Then: When Chanel launched this particular shade in 1994, Uma Thurman was seen wearing it in her role as Mia Wallace in Pulp Fiction, released the same year. This made the nail polish even more of a bestseller than it already was, and it became one of Chanel’s most iconic pieces of makeup. Vamp is a dark berry mixed in with subtle glitter, for a boldly glamorous manicure – then, it was considered to be the first time such a dark colour had been catapulted into the mainstream, so it was seen as a tremendously exciting beauty trend to try.
Now: Many insist that Vamp went out of fashion sometime around 2000; and the Vamp of this century would be the Rouge Noir. The interesting thing is, Rouge Noir made its first appearance before Vamp – the former in Chanel’s Autumn/Winter 1994 show, the latter in Spring/Summer 1995 – but this dark berry comes without the glitter, making it more evergreen when it comes to trendiness. Till today, Rouge Noir remains as the brand’s most iconic nail polish shade, even prompting an entire makeup collection inspired by it for Holiday 2015.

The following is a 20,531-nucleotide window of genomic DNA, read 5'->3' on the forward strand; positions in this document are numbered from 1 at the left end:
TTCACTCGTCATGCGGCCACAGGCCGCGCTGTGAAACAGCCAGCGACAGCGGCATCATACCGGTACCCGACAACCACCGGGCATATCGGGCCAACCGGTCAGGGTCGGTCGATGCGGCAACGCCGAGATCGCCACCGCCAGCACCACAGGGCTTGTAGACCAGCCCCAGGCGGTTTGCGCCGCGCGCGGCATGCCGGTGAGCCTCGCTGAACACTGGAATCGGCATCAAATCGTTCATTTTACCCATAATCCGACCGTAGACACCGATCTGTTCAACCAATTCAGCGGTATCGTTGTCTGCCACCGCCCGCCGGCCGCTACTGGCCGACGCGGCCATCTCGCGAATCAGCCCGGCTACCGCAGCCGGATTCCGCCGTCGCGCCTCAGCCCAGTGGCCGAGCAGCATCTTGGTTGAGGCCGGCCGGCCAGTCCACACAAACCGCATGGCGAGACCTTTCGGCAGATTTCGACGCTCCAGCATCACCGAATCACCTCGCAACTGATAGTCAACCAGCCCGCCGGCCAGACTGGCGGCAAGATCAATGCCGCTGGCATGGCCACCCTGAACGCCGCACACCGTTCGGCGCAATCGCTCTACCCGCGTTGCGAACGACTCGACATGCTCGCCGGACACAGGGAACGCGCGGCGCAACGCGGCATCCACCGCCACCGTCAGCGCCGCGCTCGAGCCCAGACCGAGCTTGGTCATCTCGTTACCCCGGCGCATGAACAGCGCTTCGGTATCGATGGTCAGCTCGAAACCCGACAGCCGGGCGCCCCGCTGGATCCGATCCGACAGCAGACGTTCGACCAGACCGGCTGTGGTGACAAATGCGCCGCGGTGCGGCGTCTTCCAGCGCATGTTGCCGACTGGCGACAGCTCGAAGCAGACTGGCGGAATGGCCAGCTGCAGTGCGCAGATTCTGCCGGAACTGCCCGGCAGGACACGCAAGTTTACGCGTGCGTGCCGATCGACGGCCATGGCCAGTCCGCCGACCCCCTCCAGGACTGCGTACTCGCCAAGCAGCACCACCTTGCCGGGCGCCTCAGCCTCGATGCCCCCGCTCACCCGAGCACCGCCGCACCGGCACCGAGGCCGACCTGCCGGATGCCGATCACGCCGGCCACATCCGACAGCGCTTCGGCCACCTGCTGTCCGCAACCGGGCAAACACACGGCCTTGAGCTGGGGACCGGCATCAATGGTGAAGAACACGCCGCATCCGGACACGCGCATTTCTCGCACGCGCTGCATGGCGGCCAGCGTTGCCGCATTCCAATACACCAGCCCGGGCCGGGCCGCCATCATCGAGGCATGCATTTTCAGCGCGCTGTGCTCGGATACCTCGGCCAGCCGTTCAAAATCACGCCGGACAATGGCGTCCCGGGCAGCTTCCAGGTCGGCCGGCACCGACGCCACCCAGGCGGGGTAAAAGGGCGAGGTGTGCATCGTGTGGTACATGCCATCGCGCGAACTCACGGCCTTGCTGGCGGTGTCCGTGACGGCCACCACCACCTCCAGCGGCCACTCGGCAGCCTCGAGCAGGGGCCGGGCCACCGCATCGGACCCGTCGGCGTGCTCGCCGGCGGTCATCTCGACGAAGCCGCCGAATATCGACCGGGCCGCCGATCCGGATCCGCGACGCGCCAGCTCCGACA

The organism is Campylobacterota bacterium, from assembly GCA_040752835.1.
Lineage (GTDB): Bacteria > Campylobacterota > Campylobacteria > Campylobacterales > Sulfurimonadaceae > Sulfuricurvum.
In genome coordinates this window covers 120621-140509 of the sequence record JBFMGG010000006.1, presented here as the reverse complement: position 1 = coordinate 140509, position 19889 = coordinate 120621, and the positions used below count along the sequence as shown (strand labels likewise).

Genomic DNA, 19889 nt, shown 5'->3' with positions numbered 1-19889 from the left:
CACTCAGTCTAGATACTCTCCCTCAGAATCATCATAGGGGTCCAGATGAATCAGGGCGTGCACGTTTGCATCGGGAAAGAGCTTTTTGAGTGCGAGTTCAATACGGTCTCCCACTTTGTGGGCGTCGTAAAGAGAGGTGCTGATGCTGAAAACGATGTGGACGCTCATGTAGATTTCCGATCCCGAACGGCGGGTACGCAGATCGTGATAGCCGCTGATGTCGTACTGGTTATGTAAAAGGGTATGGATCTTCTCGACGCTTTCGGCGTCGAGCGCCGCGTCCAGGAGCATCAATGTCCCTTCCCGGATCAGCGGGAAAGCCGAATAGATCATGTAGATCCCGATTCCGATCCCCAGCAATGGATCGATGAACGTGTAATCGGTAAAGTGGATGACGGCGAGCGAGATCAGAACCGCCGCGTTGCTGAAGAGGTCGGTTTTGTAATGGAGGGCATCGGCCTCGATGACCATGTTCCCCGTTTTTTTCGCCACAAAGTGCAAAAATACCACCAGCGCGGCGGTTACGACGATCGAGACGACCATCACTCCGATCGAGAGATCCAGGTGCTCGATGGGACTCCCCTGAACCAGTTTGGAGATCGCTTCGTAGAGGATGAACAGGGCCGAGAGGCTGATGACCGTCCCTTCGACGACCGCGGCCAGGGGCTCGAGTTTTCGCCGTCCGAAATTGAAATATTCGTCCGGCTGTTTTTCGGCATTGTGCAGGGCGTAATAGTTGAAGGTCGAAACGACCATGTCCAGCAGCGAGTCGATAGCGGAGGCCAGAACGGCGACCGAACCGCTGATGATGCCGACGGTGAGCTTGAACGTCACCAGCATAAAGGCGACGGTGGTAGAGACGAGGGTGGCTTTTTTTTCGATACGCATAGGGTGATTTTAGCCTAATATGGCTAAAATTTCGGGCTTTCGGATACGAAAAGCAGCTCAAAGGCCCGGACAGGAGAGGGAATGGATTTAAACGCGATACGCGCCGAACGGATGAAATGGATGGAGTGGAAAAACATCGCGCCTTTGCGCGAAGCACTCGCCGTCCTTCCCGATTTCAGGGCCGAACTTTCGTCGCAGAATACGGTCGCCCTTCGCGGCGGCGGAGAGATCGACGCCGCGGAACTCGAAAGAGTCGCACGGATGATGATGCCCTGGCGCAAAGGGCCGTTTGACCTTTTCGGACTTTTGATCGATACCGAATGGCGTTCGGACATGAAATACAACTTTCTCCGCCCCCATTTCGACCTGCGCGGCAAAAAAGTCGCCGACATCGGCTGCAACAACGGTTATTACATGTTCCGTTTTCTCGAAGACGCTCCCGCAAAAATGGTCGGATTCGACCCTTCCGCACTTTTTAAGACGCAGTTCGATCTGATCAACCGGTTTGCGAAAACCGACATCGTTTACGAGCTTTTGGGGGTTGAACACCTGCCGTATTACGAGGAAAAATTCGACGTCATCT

CHANEL Le Vernis in 18 Rouge Noir, $39. Available at CHANEL Beauty stores and counters. chanel.com/en_sg
CLAIROL HERBAL ESSENCES
Then: One of the defining smells of the decade had to be the scent of hair washed with Herbal Essences shampoo and conditioner. The iconic bottle with the dark green cap promised a real shower experience smelling of a field of the most fragrant flowers, or the juiciest and sweetest fruits.
Now: Somewhere along the way, the Herbal Essences range became unrecognisable. Gone were the clear bottles revealing the inviting coloured shampoo gel inside; in their place were groovy neon colours and a complete logo change, with unfamiliar product ranges with names like Dangerously Straight, Hello Hydration and Long Term Relationship. These revamped products still smell pretty sweet, but can’t really compare to the originals. Thankfully, Clairol brought back a very limited selection of the old range, complete with the familiar, nostalgic packaging. We’ll take what we can get.